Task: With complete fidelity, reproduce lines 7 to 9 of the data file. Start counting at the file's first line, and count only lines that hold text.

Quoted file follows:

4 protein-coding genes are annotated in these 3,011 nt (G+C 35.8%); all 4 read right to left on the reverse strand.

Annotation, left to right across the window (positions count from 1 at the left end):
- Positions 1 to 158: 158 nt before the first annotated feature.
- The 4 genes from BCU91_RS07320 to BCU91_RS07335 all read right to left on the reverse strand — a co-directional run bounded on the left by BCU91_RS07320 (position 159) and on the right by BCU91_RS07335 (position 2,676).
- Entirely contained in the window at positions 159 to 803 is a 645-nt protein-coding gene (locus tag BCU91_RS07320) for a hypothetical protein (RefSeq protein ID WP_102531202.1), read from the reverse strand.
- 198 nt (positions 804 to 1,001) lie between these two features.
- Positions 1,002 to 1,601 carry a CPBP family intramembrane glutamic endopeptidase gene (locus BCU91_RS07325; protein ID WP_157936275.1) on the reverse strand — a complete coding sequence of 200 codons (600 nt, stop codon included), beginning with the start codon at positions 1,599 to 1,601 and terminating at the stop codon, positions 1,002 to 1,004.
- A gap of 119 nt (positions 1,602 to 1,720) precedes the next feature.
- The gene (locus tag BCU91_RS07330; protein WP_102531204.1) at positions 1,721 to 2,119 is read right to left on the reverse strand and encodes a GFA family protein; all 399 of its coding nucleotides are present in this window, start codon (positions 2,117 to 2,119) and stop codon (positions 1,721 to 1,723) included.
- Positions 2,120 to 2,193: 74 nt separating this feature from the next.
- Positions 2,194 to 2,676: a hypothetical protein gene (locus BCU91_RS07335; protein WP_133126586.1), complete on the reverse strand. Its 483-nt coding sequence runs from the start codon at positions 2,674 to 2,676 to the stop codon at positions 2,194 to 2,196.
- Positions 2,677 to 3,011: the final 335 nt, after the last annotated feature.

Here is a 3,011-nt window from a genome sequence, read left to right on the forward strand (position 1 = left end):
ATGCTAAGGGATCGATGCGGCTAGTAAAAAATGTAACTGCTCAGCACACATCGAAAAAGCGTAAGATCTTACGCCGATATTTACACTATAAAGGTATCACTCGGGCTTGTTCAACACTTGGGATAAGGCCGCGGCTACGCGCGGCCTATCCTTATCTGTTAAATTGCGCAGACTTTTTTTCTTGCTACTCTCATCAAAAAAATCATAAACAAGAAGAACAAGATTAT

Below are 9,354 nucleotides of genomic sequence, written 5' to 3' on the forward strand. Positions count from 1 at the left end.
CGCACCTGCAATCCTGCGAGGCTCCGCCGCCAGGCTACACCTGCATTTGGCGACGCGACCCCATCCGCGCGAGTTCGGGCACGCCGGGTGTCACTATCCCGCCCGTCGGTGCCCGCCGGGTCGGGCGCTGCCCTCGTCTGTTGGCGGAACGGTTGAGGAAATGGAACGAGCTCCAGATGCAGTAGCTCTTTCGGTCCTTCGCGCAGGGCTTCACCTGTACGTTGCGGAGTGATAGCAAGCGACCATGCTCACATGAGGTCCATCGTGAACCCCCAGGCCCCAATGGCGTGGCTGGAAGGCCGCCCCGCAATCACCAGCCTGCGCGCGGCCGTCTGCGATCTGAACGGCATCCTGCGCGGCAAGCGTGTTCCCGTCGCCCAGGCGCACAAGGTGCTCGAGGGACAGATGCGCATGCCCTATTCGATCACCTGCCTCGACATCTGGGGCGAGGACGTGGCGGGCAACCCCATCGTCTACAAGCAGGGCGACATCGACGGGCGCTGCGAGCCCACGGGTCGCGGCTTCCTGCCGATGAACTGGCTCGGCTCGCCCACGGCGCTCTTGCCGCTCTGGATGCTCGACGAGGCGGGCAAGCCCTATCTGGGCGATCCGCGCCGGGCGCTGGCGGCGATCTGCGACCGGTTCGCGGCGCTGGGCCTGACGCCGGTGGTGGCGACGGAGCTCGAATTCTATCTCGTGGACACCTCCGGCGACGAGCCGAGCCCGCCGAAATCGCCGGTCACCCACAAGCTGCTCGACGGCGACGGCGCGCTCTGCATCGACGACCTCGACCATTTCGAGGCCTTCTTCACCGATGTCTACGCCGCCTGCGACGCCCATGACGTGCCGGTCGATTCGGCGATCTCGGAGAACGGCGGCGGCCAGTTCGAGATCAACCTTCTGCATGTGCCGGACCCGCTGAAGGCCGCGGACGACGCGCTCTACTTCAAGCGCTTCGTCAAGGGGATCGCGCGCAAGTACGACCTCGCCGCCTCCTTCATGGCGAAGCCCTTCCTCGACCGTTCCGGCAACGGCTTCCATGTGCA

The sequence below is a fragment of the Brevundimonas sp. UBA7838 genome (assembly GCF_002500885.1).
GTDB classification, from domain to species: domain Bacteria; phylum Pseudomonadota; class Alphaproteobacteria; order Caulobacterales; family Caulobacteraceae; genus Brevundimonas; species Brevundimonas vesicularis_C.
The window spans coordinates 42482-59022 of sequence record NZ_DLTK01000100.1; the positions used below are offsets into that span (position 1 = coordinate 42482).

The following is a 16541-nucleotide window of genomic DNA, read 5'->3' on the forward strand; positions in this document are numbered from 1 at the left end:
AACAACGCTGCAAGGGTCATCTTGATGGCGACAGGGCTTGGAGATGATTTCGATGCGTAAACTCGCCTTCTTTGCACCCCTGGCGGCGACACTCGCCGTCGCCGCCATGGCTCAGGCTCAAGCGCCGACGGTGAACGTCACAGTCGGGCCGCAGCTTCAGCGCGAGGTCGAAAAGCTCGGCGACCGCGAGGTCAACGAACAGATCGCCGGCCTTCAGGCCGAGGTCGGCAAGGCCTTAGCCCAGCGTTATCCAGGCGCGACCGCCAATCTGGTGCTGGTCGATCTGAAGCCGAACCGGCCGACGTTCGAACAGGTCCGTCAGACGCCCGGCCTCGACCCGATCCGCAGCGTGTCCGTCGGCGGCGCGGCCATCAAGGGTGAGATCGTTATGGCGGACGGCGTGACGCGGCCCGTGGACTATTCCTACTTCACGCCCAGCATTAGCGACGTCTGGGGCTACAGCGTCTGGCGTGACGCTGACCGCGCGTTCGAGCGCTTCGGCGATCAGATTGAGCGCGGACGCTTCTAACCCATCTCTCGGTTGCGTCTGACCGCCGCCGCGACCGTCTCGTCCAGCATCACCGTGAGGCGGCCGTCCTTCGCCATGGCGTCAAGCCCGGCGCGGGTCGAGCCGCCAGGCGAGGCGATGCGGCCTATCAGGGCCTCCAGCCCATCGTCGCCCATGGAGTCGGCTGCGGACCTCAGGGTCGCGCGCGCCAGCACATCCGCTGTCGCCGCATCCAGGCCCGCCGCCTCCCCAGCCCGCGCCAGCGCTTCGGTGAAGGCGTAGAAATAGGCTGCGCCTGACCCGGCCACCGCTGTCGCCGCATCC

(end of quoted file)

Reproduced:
- Positions 1,002 to 1,601 carry a CPBP family intramembrane glutamic endopeptidase gene (locus BCU91_RS07325; protein ID WP_157936275.1) on the reverse strand — a complete coding sequence of 200 codons (600 nt, stop codon included), beginning with the start codon at positions 1,599 to 1,601 and terminating at the stop codon, positions 1,002 to 1,004.
- A gap of 119 nt (positions 1,602 to 1,720) precedes the next feature.
- The gene (locus tag BCU91_RS07330; protein WP_102531204.1) at positions 1,721 to 2,119 is read right to left on the reverse strand and encodes a GFA family protein; all 399 of its coding nucleotides are present in this window, start codon (positions 2,117 to 2,119) and stop codon (positions 1,721 to 1,723) included.